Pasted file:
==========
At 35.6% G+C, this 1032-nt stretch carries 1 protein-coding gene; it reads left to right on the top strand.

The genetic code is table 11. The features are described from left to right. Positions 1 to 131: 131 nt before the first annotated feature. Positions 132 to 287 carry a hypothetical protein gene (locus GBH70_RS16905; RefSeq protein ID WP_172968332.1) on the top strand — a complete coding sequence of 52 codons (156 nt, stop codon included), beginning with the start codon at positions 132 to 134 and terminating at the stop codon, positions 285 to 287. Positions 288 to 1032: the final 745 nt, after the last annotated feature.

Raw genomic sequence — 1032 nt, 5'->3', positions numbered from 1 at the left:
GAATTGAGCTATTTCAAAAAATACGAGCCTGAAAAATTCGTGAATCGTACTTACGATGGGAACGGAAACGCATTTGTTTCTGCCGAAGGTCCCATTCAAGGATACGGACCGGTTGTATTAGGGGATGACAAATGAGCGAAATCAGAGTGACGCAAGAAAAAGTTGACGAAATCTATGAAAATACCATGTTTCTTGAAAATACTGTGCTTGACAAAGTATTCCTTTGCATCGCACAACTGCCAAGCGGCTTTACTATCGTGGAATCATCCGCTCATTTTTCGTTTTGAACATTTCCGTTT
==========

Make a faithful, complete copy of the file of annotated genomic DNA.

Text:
At 35.6% G+C, this 1032-nt stretch carries 1 protein-coding gene; it reads left to right on the top strand.

The genetic code is table 11. The features are described from left to right. Positions 1 to 131: 131 nt before the first annotated feature. Positions 132 to 287 carry a hypothetical protein gene (locus GBH70_RS16905; RefSeq protein ID WP_172968332.1) on the top strand — a complete coding sequence of 52 codons (156 nt, stop codon included), beginning with the start codon at positions 132 to 134 and terminating at the stop codon, positions 285 to 287. Positions 288 to 1032: the final 745 nt, after the last annotated feature.

Raw genomic sequence — 1032 nt, 5'->3', positions numbered from 1 at the left:
GAATTGAGCTATTTCAAAAAATACGAGCCTGAAAAATTCGTGAATCGTACTTACGATGGGAACGGAAACGCATTTGTTTCTGCCGAAGGTCCCATTCAAGGATACGGACCGGTTGTATTAGGGGATGACAAATGAGCGAAATCAGAGTGACGCAAGAAAAAGTTGACGAAATCTATGAAAATACCATGTTTCTTGAAAATACTGTGCTTGACAAAGTATTCCTTTGCATCGCACAACTGCCAAGCGGCTTTACTATCGTGGAATCATCCGCTCATTTTTCGTTTTGAACATTTCCGTTT